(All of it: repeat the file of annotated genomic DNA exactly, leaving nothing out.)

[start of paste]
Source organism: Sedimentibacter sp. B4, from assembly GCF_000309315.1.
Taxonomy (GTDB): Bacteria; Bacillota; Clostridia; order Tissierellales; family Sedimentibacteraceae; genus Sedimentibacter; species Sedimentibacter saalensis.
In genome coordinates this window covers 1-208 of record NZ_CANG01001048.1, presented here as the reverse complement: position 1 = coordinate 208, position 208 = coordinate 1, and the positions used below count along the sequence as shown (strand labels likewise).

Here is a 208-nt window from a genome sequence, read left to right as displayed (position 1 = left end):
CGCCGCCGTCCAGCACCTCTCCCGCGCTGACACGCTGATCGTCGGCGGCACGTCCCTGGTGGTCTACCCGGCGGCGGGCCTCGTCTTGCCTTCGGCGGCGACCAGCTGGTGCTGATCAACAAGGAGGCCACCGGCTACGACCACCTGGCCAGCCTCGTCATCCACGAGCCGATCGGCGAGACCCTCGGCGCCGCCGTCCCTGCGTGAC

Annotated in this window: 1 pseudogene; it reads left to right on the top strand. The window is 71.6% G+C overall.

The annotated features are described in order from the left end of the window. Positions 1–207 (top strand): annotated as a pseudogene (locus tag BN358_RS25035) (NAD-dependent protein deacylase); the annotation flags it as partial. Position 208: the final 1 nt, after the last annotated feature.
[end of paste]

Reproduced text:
Source organism: Sedimentibacter sp. B4, from assembly GCF_000309315.1.
Taxonomy (GTDB): Bacteria; Bacillota; Clostridia; order Tissierellales; family Sedimentibacteraceae; genus Sedimentibacter; species Sedimentibacter saalensis.
In genome coordinates this window covers 1-208 of record NZ_CANG01001048.1, presented here as the reverse complement: position 1 = coordinate 208, position 208 = coordinate 1, and the positions used below count along the sequence as shown (strand labels likewise).

Here is a 208-nt window from a genome sequence, read left to right as displayed (position 1 = left end):
CGCCGCCGTCCAGCACCTCTCCCGCGCTGACACGCTGATCGTCGGCGGCACGTCCCTGGTGGTCTACCCGGCGGCGGGCCTCGTCTTGCCTTCGGCGGCGACCAGCTGGTGCTGATCAACAAGGAGGCCACCGGCTACGACCACCTGGCCAGCCTCGTCATCCACGAGCCGATCGGCGAGACCCTCGGCGCCGCCGTCCCTGCGTGAC

Annotated in this window: 1 pseudogene; it reads left to right on the top strand. The window is 71.6% G+C overall.

The annotated features are described in order from the left end of the window. Positions 1–207 (top strand): annotated as a pseudogene (locus tag BN358_RS25035) (NAD-dependent protein deacylase); the annotation flags it as partial. Position 208: the final 1 nt, after the last annotated feature.